Thomas Keating says: “By ‘ruminating’ I mean sitting with a sentence, phrase or even one word that emerges from the text, allowing the Spirit to expand our listening capacity and to OPEN US TO ITS DEEPER MEANING; in other words, TO PENETRATE THE SPIRITUAL SENSE of a scripture passage” (“The Classical Monastic Practice of Lectio Divina”).
It is obvious that this “deeper meaning” carries one beyond the true meaning of Scripture, since it is a practice that is loved by Roman Catholics. For centuries Catholic monks and nuns have “meditated” on the Scripture via the method of lectio divina, but they have never come to the knowledge of the truth! It has only confirmed them in their commitment to Rome’s heresies.
Fifth, the practice of lectio divina does not include a strong warning about the potential for spiritual delusion and the danger of receiving “doctrines of devils.”
Catholic priest Luke Dysinger says, “Rejoice in the knowledge that God is with you in both words and silence, in spiritual activity and inner receptivity” (“Accepting the Embrace of God: The Ancient Art of Lectio Divina”).
If Dysinger, who is a modern monk, would practice biblical devotion in true communion with the Spirit of truth he would recognize that Romanism is heresy and would flee from it, but he is practicing contemplative practices from a position of unregeneracy and spiritual blindness and unknowing openness to deception.
Brian Flynn gives an important warning about this practice when he says:
“I was having a discussion over lunch with a pastor who taught Lectio Divina at a local seminary, and he attempted to defend the practice. He stated that in the process of reading a page of scripture over and over again a word will ‘jump out’ at you. He said that the Holy Spirit chooses this word for you. However, how do I know that this concept is true? First, there is no reference to Lectio Divina in the Bible. Secondly, how do I know what this word is supposed to mean to me? If it were ‘love’, does that mean I should concentrate on love for self, God, the world, sister, mother, brother? There is no way of knowing other than using my own imagination or desire. ... BY USING THIS PRACTICE, WE ARE TURNING THE BIBLE INTO A MYSTICAL DEVICE FOR PERSONAL REVELATIONS RATHER THAN A SOURCE OF KNOWLEDGE. By taking passages of Scripture, which have an intended meaning, and breaking them down into smaller, separate segments, often for the purpose of chanting over and over, the true meaning of the passages is lost” (“Lectio Divina--Sacred Divination”).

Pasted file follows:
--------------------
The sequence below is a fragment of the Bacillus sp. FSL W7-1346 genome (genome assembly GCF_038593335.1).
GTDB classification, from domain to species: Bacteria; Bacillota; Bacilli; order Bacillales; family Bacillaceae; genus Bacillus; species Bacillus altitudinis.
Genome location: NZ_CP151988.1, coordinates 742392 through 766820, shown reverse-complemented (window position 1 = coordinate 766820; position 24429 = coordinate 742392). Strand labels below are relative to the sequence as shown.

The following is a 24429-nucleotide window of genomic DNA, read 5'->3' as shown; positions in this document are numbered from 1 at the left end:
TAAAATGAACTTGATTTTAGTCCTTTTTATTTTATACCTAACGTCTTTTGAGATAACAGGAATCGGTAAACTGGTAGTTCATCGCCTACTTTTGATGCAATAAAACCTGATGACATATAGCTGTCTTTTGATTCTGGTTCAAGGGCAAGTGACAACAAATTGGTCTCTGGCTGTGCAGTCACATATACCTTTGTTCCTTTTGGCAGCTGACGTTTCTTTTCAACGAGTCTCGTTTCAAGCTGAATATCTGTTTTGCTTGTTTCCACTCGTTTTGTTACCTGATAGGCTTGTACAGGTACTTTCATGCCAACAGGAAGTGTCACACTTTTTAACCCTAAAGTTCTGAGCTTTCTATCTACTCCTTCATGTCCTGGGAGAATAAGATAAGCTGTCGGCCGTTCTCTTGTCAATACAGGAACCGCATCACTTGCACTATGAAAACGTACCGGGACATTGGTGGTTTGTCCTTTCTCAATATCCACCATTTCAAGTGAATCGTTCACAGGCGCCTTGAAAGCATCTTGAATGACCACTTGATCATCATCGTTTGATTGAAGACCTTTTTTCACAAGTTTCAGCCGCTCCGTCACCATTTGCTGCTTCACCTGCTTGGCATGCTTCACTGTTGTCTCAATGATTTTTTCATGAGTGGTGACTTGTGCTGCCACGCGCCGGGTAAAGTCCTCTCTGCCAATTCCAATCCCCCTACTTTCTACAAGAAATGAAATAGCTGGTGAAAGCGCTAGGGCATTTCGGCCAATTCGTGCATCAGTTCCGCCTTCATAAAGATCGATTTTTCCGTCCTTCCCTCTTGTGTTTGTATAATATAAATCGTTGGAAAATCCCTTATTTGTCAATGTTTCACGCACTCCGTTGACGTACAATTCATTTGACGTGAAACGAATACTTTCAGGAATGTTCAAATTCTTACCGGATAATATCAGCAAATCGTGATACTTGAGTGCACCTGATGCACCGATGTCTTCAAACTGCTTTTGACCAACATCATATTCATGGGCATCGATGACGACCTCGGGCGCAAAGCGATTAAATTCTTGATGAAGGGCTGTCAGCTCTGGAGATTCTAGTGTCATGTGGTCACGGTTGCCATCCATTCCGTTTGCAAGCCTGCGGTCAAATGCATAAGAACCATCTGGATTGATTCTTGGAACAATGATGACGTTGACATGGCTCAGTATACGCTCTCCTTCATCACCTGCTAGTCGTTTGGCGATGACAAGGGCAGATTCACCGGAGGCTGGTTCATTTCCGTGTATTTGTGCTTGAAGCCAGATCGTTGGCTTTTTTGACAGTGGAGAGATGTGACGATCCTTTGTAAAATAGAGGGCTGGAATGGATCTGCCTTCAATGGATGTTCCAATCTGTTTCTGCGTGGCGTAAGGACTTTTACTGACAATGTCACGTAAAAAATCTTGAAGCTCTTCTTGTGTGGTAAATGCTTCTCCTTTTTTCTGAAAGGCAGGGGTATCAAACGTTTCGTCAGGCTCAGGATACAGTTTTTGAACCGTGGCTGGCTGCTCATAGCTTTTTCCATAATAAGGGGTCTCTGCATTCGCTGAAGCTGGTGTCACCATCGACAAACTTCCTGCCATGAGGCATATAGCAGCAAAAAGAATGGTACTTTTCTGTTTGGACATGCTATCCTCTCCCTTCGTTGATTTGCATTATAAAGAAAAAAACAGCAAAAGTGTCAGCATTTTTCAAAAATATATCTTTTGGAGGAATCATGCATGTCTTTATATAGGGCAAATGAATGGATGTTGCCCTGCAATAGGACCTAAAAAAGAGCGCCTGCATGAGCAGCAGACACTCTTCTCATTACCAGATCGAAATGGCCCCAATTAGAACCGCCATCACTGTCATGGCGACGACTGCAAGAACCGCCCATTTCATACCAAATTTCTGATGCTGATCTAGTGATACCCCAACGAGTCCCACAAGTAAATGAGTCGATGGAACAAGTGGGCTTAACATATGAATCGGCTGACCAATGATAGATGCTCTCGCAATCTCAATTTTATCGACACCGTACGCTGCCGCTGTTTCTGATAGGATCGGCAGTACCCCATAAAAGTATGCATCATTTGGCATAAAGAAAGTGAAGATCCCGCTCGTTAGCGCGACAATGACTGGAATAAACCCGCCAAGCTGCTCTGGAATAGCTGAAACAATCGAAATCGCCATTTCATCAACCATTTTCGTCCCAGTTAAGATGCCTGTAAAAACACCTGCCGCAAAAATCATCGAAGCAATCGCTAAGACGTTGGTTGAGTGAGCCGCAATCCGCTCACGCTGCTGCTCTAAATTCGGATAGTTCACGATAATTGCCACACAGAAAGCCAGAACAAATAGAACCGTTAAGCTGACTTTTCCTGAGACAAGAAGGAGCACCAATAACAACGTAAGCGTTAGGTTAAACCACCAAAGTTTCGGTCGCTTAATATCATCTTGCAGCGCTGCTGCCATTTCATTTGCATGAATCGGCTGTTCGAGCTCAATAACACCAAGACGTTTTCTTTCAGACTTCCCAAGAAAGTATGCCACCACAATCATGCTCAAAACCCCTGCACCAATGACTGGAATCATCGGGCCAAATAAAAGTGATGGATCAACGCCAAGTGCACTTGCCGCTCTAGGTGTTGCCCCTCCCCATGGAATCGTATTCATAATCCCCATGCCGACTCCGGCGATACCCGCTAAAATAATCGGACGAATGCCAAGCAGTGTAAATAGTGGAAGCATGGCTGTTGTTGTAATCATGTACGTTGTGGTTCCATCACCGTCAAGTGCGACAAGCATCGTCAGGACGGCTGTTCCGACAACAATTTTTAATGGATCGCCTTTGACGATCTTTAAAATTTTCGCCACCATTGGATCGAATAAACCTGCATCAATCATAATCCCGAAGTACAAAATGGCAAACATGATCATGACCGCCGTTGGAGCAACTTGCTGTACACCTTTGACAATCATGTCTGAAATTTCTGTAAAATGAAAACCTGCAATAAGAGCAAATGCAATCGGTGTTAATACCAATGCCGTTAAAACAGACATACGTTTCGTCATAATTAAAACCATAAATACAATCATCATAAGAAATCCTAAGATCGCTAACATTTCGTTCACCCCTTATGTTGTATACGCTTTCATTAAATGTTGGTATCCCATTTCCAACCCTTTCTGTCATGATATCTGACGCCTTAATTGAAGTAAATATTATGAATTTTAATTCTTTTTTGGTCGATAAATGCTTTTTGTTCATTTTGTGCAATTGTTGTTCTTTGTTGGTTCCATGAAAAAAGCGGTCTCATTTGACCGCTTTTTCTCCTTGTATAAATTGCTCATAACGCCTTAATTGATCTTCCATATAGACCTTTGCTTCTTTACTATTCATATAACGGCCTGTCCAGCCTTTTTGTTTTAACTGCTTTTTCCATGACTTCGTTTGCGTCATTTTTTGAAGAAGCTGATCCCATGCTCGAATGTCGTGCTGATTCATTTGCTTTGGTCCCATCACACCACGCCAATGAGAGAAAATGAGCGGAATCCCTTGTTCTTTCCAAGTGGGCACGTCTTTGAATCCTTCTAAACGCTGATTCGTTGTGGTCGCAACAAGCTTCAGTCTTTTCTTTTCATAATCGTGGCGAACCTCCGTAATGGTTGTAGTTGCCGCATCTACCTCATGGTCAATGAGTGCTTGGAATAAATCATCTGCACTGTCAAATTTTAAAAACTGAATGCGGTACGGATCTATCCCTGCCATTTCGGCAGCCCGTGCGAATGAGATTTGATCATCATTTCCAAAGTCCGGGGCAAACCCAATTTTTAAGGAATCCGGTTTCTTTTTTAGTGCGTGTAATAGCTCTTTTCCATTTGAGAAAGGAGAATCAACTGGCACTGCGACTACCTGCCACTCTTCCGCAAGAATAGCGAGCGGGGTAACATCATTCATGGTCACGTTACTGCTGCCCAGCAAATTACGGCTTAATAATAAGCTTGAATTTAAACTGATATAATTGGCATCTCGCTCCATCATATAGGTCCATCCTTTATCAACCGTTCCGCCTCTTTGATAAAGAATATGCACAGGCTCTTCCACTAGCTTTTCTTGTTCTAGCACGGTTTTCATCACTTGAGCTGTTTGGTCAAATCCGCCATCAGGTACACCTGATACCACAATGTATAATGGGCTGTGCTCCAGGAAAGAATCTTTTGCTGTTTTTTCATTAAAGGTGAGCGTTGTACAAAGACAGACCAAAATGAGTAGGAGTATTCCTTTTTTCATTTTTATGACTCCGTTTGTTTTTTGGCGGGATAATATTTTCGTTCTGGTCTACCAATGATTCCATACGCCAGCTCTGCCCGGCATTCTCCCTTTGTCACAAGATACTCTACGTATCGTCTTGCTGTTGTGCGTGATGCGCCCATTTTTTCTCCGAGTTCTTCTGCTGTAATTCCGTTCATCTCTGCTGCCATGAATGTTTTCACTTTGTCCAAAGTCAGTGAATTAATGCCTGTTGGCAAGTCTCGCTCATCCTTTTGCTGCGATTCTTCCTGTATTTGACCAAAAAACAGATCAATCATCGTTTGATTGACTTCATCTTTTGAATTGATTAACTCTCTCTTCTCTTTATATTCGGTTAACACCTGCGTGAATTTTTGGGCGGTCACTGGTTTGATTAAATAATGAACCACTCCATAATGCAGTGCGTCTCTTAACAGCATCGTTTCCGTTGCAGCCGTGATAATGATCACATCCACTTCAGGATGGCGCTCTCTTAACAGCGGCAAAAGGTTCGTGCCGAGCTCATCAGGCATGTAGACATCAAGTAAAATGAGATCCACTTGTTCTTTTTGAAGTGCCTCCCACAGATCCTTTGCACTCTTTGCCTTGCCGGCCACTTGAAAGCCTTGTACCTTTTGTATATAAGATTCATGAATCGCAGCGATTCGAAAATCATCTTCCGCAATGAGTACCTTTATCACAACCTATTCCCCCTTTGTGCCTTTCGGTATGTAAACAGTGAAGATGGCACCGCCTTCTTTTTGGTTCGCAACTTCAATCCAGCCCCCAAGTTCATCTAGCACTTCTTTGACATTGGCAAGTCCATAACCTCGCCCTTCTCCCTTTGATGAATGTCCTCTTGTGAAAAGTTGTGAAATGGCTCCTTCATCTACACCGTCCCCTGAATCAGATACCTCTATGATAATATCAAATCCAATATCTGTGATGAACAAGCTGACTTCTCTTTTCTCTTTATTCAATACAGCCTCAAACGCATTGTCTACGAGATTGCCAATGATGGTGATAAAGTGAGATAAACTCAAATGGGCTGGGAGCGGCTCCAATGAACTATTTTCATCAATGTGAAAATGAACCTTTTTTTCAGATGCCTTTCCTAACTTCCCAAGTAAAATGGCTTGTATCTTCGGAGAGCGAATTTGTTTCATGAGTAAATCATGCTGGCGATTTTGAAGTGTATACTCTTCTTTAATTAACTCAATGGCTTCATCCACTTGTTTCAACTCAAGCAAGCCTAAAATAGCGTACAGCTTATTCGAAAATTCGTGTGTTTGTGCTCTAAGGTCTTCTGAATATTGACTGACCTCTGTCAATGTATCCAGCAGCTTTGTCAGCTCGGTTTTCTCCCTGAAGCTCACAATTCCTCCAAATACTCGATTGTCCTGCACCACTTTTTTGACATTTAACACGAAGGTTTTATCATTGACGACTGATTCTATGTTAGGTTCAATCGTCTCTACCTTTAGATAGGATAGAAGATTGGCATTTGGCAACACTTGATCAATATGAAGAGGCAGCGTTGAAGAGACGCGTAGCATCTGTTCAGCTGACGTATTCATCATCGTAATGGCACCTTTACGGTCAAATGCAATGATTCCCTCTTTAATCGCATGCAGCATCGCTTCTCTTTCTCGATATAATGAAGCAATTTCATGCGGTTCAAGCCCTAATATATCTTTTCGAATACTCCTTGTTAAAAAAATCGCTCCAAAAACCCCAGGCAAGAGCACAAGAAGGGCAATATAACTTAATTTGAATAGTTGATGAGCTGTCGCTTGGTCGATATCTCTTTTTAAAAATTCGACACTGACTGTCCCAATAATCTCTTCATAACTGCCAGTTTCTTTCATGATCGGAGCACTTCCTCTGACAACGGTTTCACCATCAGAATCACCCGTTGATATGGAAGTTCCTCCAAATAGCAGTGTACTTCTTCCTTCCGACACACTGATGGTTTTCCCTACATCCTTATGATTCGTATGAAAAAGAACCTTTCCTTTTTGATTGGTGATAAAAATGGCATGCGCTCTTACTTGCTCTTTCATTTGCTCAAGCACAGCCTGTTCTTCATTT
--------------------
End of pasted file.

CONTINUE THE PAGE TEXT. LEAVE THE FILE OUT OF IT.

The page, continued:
Sixth, the practice of lectio divina is contrary to the Bible’s instruction about Scripture study.
The New Testament does not instruct the believer to sit in silence before God or to put himself into a contemplative-receptive state. It does not instruct us to use the Scripture to try to “experience God.” It instructs us to study as a workman (2 Timothy 2:15). This is an active process rather than a passive one. In the proper practice of Bible study, the mind is fully in gear; the spirit is aggressively seeking God’s wisdom and is wary of deception; one is prayerful, seeking divine help. The wise Bible student knows that it is dangerous to isolate Scripture, so he carefully analyzes the context and compares Scripture with Scripture. He does not depend upon his own intuitions about the meaning of Scripture exclusively but consults trusted men of God and carefully uses godly dictionaries and commentaries.
Lectio Divina is not an innocent means of meditating upon Scripture. It is an unscriptural practice that has the power to draw the practitioner into fellowship with demons.